Director reinvents popular movie

By Drew Hunt

A big of part of Hollywood is dealing with backlash. Craig Brewer, director of the films “Hustle and Flow” and “Black Snake Moan,” knows this as well as anyone thanks to his latest film, a remake of the ’80s classic “Footloose.” His version, which stars Julianne Hough and newcomer Kenny Wormold, is a generous tribute to its predecessor. But for many movie fans, remakes are a cause for alarm. The Chronicle had the chance to sit down with Brewer to discuss the nature of remakes, his personal reasons for making the film and where he thinks pop culture is headed in the 21st century.

The Chronicle: In the original “Footloose,” Ren is from Chicago; but in your film, it’s switched to Boston. Why the change?

Craig Brewer: We started going out and looking for [actors] and we did a global search. We looked for Ren McCormack in Australia, London [and] America … and then Kenny [Wormold] started auditioning. I realized that he was from Boston and he had this accent. So once I said, “It doesn’t matter. He doesn’t have to be from Chicago, he can be from Boston,” suddenly, Kenny just blossomed. I felt like I was watching a real person, not an impersonation of Kevin Bacon.

The Chronicle: So what was your reason for making the movie?

CB: I really believed we needed to have a new teenager tale that was set to what the country is going through right now. I live in the South, and there’s a little bit more of this Red State, Blue State kind of thing happening. But I knew the big question everybody would be asking is, “What’s the point? Why do ‘Footloose’ if it’s just going to be another dance movie?” which always kind of pissed me off because it’s a very seminal movie to me. When I saw the movie, I was seeing those emotional politics. I was seeing my family praying for me because I listened to “Darling Nicky.” I was seeing more of a clash between cultures and how we’re closer to each other than we put off.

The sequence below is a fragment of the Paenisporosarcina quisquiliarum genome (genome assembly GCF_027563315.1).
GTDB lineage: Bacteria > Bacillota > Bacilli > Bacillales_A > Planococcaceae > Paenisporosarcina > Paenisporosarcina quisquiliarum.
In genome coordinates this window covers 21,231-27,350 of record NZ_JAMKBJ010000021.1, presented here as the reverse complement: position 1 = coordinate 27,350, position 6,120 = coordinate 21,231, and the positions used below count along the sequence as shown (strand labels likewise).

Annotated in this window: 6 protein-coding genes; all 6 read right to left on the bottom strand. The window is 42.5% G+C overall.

The Chronicle: The movie is obviously very personal to you. It seems like you would be in the anti-remake camp for that reason.

CB: I’m not too far off from a lot of those people. There’s a wall of hate aimed at us because we’ve done this, and I have to remind myself that I used to be one of those guys. For me, it was, “‘Footloose’ can’t be done and shouldn’t be done.” I turned down Paramount [Studios] twice. There was another version before I came along, but that movie was going to be more like a dance celebration of “Footloose.” Then there was a management change, so the head of the studio called and asked if I would do it. I said I would, but I wanted to do the original “Footloose,” something more along those lines.

The Chronicle: Has your opinion of remakes changed since?

CB: There’s this wave of curiosity about remakes right now. For a guy like me, when I was working at Barnes & Noble and I was really into movies, we always got into directors. We were really into like, “Okay, Soderbergh is doing ‘Ocean’s 11.’ That’s going to be sort of cool.” I like the idea of a director doing a re-examination of something. I look at it and think, “If John Singleton is going to do ‘Shaft,’ I’m going to do ‘Footloose!’ I feel a connection to it. I’ll be honest; I didn’t see “Cape Fear” [1962] before I saw Scorsese’s “Cape Fear” [1991]. I saw it afterward. So I’m wondering if we’re in a culture now where movies are our new literature. In other words, it’s something that we can actually reference and utilize. There’re people who are brilliant at it, like Quentin [Tarantino]. I never want to say that Quentin is just remaking a bunch of things, but man alive, is he inspired by it.

The Chronicle: Right. Cinema, itself, is his subject.

CB: Yes! And I think that there is an argument that that is what we’re doing here. When someone wants to do a new production of “West Side Story,” but they want to modernize it and they want to put it in space or something, you run the risk of it not working, but you should be able to explore that. So for me, I look at “Footloose” like an opportunity. I can go, “Well, you know, there are a lot of things I want to explore here.” I think it’s where we are now. It’s a different time for creativity. And it’s going to be painful. We’re going to get some great stuff, and we’re going to get some s–t.